A federal appeals court on Monday revived a lawsuit filed by a national advocacy group for the visually impaired against Ohio Secretary of State Jon Husted that says the state’s voting regulations violate the Americans with Disabilities Act. The National Federation of the Blind’s 2015 lawsuit alleges that the state’s system of only allowing absentee voters to cast their ballots on paper infringes on the right of blind people to vote privately and independently. Senior U.S. District Judge George Smith had dismissed the lawsuit, which also included three blind Ohio voters as plaintiffs, before either the advocacy group or Husted had conducted any discovery. A three-judge panel from the 6th U.S. Circuit Court of Appeals in Cincinnati said the dismissal was premature. The 6th Circuit’s decision means the case will be sent back to Smith to be litigated.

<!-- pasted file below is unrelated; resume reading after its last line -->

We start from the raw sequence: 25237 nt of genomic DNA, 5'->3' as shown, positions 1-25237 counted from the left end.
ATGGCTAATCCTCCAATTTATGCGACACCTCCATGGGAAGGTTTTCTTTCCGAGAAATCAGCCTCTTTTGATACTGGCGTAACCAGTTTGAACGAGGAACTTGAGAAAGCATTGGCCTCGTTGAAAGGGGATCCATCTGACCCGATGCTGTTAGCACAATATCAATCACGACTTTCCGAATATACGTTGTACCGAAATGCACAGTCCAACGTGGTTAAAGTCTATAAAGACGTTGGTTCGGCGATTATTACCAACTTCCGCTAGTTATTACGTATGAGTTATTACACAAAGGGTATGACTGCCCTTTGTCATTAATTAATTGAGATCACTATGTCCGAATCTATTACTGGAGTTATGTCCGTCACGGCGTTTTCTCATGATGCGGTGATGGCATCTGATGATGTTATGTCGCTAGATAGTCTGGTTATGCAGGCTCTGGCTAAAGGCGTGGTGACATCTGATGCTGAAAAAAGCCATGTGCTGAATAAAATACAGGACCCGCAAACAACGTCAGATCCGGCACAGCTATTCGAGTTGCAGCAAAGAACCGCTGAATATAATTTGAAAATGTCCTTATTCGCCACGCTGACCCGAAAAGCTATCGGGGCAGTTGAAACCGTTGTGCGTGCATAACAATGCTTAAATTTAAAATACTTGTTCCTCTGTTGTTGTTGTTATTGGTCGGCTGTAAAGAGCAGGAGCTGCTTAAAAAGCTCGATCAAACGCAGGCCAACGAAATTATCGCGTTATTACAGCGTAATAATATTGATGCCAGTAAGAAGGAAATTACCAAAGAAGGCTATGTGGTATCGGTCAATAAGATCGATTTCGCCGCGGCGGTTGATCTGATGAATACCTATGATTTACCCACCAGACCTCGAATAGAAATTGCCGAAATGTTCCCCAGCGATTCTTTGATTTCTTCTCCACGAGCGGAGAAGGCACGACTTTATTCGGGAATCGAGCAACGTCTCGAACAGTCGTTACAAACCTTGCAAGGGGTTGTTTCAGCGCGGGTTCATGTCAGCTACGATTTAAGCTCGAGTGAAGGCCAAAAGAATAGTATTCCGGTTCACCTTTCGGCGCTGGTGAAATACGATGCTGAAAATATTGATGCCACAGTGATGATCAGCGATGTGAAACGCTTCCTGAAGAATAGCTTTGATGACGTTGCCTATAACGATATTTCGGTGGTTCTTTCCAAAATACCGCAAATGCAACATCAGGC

As it stands, the visually impaired need help from someone who can see to properly fill out the paper ballot. The advocacy group says the ADA requires an accommodation that would allow disabled persons to cast their ballots on their own and that if visually impaired voters were emailed absentee ballots, as are military and overseas voters, they could complete the ballot using screen access software and print it out.
The state of Maryland uses software to allow blind voters to cast their ballots online. Alaska, New Hampshire, Oregon and Wisconsin use similar programs, the 6th Circuit wrote in its opinion.
You can read the full ruling here.